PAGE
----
Morning Story: Something fishy is going on here

By Mark Story

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About 25 years ago I picked up a spiny tuatara.

Surprisingly softer than it looked, it was like holding a writhing piece of rocky-road.

Paranoid of hurting it, I relaxed my grip and watched it run up my arm in its ungainly four-legged gait.

What an honour meeting this enchanting piece of antiquity.

I was 17 and was toiling away with native fauna during a week's voluntary work at the then Mt Bruce Wildlife Reserve in Wairarapa.

The 23-year-old memory came flooding back last month after spying a photo in this newspaper of the endemic reptile on release at Cape Sanctuary.

While the picture sparked some great memories there's ultimately something unsettling about seeing this magnificent species only in sanctuaries.

Like the many other endangered numbers released at this superb enclosure, including kaka, kiwi, pateke, kokako, takahe and kakariki, the reptiles have become museum pieces.

And of course there was some irony in last month's release, where despite predating us in this country by 220 million years, they were treated like new arrivals.

Once thriving in the then predator-free Shaky Isles, most these days can be viewed only from behind predator-proof fences.

And they're not alone.

Recent gloom from local recreational fishermen bemoaning their catch indicates our marine species are heading in the same direction.

For the past few weeks Hawke's Bay Today has published a flurry of letters about the species that got away. Many of the letter writers said they'd fished these shores all their lives - with diminishing returns.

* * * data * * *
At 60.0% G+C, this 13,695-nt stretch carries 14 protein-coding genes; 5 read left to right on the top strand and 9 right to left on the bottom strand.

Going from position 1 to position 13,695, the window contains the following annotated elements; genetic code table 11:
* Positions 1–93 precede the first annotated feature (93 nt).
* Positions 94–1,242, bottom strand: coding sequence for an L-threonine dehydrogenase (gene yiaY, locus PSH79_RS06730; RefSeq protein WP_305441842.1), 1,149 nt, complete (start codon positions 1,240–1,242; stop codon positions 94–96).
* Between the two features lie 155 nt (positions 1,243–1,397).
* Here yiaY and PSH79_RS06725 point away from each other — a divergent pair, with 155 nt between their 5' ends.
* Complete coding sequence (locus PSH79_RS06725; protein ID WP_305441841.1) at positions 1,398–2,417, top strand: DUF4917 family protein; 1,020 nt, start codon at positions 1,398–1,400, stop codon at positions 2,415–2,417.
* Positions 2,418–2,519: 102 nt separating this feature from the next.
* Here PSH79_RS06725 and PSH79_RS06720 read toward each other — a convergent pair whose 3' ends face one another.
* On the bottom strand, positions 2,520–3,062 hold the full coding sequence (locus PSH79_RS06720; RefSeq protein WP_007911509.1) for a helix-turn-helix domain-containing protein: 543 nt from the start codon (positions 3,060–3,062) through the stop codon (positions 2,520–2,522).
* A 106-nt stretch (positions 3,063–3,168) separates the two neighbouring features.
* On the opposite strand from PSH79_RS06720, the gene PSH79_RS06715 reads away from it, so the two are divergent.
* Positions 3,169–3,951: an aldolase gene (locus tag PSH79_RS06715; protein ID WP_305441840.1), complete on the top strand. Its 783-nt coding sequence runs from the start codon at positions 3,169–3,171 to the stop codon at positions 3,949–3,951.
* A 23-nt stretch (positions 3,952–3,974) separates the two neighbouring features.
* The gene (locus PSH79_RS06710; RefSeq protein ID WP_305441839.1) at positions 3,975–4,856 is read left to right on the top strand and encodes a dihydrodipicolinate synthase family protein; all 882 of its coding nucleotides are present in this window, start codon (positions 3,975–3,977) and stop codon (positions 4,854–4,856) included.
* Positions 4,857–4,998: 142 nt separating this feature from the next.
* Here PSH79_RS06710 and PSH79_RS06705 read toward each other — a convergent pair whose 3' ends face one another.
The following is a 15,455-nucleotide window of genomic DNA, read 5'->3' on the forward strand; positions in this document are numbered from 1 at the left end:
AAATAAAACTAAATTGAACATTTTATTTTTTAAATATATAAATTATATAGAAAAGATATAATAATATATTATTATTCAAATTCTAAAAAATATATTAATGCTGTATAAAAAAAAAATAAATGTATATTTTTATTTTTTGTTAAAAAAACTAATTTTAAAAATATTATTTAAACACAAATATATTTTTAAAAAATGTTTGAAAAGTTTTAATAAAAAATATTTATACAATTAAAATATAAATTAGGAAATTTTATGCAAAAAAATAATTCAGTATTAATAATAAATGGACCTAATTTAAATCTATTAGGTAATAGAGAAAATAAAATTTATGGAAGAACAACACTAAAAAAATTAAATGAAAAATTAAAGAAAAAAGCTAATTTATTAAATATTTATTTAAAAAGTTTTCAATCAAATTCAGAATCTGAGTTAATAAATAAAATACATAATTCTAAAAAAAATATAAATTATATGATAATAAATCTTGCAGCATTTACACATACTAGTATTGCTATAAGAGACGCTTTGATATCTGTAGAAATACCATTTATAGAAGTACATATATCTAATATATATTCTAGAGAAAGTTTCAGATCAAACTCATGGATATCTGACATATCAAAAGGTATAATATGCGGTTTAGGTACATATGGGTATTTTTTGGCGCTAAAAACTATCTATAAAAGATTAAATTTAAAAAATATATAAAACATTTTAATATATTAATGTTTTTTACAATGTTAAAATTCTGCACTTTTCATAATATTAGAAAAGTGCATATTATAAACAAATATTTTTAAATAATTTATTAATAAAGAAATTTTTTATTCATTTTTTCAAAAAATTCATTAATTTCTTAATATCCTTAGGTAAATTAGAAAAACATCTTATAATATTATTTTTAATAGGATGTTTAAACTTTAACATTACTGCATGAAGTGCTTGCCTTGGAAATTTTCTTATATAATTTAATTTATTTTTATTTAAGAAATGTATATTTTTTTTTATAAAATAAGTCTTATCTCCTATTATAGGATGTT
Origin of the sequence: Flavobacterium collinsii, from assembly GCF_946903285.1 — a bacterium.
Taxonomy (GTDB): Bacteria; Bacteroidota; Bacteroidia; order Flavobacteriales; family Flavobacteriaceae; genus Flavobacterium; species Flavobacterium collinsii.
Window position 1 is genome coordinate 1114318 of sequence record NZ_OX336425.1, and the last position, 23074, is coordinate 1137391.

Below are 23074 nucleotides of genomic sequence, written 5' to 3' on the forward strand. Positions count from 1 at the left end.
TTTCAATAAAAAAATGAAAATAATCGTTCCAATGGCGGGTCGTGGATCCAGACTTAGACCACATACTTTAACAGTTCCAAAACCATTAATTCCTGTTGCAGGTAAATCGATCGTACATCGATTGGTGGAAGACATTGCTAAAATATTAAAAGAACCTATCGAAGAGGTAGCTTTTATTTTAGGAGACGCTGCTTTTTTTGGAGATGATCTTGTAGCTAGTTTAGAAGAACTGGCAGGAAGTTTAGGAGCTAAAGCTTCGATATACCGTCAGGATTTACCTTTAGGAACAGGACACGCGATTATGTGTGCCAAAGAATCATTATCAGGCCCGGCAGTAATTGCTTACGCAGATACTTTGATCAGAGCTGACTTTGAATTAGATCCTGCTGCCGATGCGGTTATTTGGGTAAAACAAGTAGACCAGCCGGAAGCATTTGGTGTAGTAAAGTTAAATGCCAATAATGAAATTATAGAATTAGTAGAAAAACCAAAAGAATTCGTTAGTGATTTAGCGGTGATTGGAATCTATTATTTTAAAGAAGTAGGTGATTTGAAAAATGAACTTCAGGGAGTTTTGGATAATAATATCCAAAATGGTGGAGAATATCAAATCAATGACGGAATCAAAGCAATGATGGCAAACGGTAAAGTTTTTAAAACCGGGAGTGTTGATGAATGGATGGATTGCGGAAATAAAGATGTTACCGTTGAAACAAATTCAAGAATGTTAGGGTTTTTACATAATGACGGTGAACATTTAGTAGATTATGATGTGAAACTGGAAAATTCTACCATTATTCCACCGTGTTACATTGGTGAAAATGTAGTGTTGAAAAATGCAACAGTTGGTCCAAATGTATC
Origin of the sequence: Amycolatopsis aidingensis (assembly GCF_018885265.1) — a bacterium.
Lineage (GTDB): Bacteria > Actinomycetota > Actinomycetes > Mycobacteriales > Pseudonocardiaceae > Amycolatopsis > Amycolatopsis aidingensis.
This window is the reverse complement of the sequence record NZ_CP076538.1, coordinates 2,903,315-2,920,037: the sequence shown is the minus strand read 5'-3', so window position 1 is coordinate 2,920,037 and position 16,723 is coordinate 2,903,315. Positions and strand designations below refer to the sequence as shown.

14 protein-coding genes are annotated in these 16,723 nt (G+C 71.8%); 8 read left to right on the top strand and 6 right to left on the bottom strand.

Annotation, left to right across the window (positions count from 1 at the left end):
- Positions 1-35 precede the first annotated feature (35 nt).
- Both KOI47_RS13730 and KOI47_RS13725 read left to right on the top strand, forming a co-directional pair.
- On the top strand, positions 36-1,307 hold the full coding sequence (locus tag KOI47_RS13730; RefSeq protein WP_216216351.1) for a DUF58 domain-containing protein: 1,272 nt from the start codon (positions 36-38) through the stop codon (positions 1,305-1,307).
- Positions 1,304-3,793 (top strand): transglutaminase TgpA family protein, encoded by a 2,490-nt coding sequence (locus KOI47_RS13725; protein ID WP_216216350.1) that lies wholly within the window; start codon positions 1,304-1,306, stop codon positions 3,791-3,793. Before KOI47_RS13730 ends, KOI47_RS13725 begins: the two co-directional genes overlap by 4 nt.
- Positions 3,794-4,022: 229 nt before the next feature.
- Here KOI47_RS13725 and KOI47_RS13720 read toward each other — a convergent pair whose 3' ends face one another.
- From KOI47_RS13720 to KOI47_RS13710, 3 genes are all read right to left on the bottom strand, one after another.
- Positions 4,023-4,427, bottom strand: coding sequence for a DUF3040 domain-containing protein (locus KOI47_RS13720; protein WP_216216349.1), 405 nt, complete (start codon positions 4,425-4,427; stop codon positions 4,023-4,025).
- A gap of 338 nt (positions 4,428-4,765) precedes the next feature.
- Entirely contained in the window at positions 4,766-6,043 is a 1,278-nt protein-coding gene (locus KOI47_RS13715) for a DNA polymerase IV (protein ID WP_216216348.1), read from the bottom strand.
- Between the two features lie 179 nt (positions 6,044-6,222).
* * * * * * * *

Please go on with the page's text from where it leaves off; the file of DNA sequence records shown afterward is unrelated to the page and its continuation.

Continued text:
I have to agree.

Since moving back to Hawke's Bay almost a decade ago I've surfcasted without success on scores of occasions. Playing all the variables - various bait, techniques, lunar cycles and tidal conditions - I've thrown the line in the briny from Whirinaki way to Aramoana Beach in Central Hawke's Bay. And apart from the odd writhing shark and a few undersized kahawai (which I've always thrown back to appease Tangaroa), the only sizeable catch from Hawke Bay was a nasty stingray off Te Awanga.

Thankfully the filthy thing thrashed itself loose in 2 inches of water.

The other catch worth mentioning was at the Ngaruroro River mouth where I landed a giant seagull. I could feel a strong resistance on the line and assumed I'd snared a fat snapper. That is, until I realised it was strange that my line wasn't breaking the water surface - and even odder that a large seagull was flying incrementally (and directly) closer to where I thought I was reeling in dinner.

For the next 40 minutes, with the giant seabird making angry noises and biting my hands with a sharp bill, I managed to wrench the hook free from its beak and untangle the masses of nylon from its wing and legs.

Finally unfettered, it flew away, and so ended the entertainment for a watching group of Mongrel Mob members enjoying a few quarts next to their car. They applauded at the laboured release, and gave some advice: "You should have taken that home to eat bro," one teased with more laughter.

My inept efforts with rod have become the family joke. The kids tease me mercilessly as I hose down the rod and reel after another luckless outing: "Tangaroa doesn't like you dad".

Damn straight he doesn't.

Yet I've never knowingly offended the Maori god of the sea.

If he had a beef, I'd have thought it'd be better directed towards whoever is pillaging his domain. It's certainly not me.

While fishermen are prone to exaggeration, there's simply too much anecdotal evidence washing up on these shores indicating the fish simply aren't there.

In the same way tuatara were once commonplace, I'd hate to think my great-grandchildren will one day view kahawai in some watery sanctuary, where we'll tell them stories of how we smoked them with brown sugar, that they were in fact once the people's fish.

Here's hoping for a kahawai these Christmas holidays. I'll dine out on that at home in more ways than one.

Here's also hoping Tangaroa takes his attention off me - and has a quiet word in the ear of Primary Industries Minister, David Carter.

Mark Story is assistant editor at Hawke's Bay Today.

- Hawkes Bay Today

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